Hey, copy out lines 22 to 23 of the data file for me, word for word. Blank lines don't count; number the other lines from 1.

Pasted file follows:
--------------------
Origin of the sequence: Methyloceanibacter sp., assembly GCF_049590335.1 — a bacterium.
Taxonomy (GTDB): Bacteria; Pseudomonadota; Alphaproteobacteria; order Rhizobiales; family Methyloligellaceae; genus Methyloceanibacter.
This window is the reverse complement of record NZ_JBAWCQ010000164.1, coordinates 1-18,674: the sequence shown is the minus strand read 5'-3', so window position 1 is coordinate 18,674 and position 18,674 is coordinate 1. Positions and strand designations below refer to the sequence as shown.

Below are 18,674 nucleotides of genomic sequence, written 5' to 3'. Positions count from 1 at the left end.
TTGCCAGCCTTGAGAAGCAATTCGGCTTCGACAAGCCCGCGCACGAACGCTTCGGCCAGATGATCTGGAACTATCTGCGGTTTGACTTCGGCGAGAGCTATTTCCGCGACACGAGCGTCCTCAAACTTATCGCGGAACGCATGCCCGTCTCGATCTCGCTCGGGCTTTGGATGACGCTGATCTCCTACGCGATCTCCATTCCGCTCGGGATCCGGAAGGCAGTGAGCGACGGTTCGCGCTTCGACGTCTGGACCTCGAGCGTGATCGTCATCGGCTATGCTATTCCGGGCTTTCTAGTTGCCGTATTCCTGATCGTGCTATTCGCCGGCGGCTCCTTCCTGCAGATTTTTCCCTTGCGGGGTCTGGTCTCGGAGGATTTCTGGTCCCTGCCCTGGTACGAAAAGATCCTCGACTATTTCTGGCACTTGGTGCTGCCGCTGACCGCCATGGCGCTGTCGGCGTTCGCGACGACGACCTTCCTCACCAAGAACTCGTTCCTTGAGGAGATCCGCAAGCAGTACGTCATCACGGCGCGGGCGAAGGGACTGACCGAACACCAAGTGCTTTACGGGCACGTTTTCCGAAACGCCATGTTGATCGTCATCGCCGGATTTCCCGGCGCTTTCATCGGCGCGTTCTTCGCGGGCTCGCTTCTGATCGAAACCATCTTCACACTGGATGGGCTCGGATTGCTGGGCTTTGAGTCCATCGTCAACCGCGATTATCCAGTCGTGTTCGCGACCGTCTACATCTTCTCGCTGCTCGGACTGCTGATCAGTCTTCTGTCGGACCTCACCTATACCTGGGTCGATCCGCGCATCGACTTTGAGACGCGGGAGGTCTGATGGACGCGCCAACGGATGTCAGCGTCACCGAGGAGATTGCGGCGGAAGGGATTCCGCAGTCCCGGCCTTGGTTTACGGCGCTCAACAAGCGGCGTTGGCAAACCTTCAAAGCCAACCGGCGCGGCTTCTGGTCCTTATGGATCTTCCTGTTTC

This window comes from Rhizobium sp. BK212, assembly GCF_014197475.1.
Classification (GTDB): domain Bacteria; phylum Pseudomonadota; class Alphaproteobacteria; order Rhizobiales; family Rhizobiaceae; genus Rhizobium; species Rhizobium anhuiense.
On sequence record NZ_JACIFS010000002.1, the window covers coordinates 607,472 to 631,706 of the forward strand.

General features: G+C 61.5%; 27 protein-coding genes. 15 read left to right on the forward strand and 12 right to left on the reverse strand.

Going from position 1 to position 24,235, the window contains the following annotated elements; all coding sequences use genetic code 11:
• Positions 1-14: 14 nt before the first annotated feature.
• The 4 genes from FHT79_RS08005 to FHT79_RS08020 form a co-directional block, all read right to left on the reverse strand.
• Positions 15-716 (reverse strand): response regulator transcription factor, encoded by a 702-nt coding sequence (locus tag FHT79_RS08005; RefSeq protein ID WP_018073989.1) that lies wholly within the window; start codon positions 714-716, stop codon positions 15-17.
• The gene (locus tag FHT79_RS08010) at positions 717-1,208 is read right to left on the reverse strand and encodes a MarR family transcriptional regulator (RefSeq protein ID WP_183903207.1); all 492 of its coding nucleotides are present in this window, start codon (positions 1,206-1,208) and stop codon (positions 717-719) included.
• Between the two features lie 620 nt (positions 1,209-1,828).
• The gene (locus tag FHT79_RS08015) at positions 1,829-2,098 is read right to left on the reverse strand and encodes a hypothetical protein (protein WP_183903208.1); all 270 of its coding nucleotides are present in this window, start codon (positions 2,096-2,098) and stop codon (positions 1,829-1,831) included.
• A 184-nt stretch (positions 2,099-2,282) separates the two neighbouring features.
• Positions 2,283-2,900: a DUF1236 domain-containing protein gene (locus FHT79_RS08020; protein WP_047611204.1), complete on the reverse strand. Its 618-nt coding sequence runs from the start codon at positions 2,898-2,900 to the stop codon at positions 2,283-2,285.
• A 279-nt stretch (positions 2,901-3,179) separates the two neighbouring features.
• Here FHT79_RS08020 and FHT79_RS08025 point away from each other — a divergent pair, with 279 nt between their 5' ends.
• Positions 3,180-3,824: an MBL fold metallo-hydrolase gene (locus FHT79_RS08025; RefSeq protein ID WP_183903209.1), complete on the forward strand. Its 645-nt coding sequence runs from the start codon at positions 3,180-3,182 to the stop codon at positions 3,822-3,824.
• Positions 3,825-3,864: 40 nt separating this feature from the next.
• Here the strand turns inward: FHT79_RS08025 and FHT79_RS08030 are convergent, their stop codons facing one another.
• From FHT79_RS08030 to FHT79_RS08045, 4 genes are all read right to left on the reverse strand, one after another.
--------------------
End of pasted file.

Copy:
• Positions 3,825-3,864: 40 nt separating this feature from the next.
• Here the strand turns inward: FHT79_RS08025 and FHT79_RS08030 are convergent, their stop codons facing one another.